Severe vitamin D deficiency is not related to SARS-CoV-2 infection but may increase mortality risk in hospitalized adults: a retrospective case-control study in an Arab Gulf country

Journal Article
Jammah, Abdullah M Alguwaihes # 1, Shaun Sabico # 2, Rana Hasanato 3, Mohammed E Al-Sofiani 4 5 6, Maram Megdad 7, Sakhar S Albader 8, Mohammad H Alsari 8, Ali Alelayan 8, Ebtihal Y Alyusuf 4, Saad H Alzahrani 9, Nasser M Al-Daghri 2, Anwar A . 2021
Publication Work Type
Magazine \ Newspaper
Aging Clin Exp Res
Issue Number
Volume Number
Conference Date
Publication Abstract



Purpose: As the world continues to cautiously navigate its way through the coronavirus disease 2019 (COVID-19) pandemic, several breakthroughs in therapies and vaccines are currently being developed and scrutinized. Consequently, alternative therapies for severe acute respiratory coronavirus 2 (SARS-CoV-2) prevention, such as vitamin D supplementation, while hypothetically promising, require substantial evidence from countries affected by COVID-19. The present retrospective case-control study aims to identify differences in vitamin D status and clinical characteristics of hospitalized patients screened for SARS-CoV-2, and determine associations of vitamin D levels with increased COVID-19 risk and mortality.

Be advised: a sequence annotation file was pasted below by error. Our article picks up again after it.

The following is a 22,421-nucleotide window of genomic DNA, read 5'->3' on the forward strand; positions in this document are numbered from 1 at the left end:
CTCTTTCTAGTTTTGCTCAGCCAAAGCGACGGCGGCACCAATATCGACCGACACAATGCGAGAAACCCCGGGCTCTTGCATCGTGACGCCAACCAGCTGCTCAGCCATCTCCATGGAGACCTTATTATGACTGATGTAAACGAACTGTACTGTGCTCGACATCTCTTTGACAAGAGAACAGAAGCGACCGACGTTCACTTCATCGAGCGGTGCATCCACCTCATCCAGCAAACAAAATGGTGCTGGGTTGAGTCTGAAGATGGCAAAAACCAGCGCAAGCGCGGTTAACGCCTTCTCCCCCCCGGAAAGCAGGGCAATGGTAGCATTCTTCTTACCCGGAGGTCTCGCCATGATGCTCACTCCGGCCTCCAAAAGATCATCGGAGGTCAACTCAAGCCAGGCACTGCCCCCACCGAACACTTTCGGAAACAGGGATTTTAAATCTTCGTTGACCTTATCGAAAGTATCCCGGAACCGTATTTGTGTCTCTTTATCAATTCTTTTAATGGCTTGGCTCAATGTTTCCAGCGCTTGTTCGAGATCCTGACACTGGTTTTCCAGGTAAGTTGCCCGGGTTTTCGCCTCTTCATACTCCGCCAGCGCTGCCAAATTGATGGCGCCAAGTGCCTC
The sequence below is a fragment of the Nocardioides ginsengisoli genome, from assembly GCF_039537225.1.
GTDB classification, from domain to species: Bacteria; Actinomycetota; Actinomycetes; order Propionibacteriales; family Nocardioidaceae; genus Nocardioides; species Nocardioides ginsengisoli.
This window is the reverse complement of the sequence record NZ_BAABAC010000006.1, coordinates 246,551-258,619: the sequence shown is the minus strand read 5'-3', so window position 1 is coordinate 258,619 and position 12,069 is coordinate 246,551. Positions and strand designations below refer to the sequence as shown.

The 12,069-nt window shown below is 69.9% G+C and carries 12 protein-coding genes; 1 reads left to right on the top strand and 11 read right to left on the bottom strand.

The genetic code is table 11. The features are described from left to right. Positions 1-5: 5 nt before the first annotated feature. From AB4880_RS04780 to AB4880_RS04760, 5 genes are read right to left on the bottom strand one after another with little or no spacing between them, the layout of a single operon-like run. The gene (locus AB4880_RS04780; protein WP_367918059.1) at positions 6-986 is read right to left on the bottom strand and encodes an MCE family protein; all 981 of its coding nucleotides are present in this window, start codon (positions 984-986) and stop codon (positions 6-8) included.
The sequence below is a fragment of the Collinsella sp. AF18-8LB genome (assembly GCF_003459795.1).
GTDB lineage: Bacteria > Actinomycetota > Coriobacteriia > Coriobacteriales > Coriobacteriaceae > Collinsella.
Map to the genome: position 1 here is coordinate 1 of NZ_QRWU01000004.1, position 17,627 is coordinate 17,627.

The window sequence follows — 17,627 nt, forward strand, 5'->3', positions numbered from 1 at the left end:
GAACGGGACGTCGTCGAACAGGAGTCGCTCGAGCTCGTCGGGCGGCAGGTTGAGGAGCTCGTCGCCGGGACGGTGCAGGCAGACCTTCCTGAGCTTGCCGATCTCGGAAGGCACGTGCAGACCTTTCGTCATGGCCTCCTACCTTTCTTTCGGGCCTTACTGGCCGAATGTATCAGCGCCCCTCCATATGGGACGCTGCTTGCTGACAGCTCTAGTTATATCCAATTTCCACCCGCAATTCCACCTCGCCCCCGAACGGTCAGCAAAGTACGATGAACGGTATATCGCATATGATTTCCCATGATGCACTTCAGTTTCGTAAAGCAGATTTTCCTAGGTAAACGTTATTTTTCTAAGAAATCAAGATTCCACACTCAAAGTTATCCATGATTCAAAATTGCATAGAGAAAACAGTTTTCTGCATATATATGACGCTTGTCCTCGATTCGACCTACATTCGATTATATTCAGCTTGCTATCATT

Methods: A total of 222 [SARS-CoV-2 (+) N = 150 (97 males; 53 females); SARS-CoV-2 (-) N = 72 (38 males, 34 females)] out of 550 hospitalized adult patients screened for SARS-CoV-2 and admitted at King Saud University Medical City-King Khalid University Hospital (KSUMC-KKUH) in Riyadh, Saudi Arabia from May-July 2020 were included. Clinical, radiologic and serologic data, including 25(OH)D levels were analyzed.

Results: Vitamin D deficiency (25(OH)D < 50 nmol/l) was present in 75% of all patients. Serum 25(OH)D levels were significantly lower among SARS-CoV-2 (+) than SARS-CoV-2 (-) patients after adjusting for age, sex and body mass index (BMI) (35.8 ± 1.5 nmol/l vs. 42.5 ± 3.0 nmol/l; p = 0.037). Multivariate regression analysis revealed that significant predictors for SARS-CoV-2 include age > 60 years and pre-existing conditions (p < 0.05). Statistically significant predictors for mortality adjusted for covariates include male sex [Odds ratio, OR 3.3 (95% confidence interval, CI 1.2-9.2); p = 0.02], chronic kidney disease [OR 3.5 (95% CI 1.4-8.7); p = 0.008] and severe 25(OH)D deficiency (< 12.5 nmol/l), but at borderline significance [OR 4.9 (95% CI (0.9-25.8); p = 0.06].

Conclusion: In hospital settings, 25(OH)D deficiency is not associated with SARS-CoV-2 infection, but may increase risk for mortality in severely deficient cases. Clinical trials are warranted to determine whether vitamin D status correction provides protective effects against worse COVID-19 outcomes.

Keywords: COVID-19; Case–control; Saudi Arabia; Severe vitamin D deficiency; Vitamin D.

Attachment Size
40520_2021_article_1831.pdf 0 bytes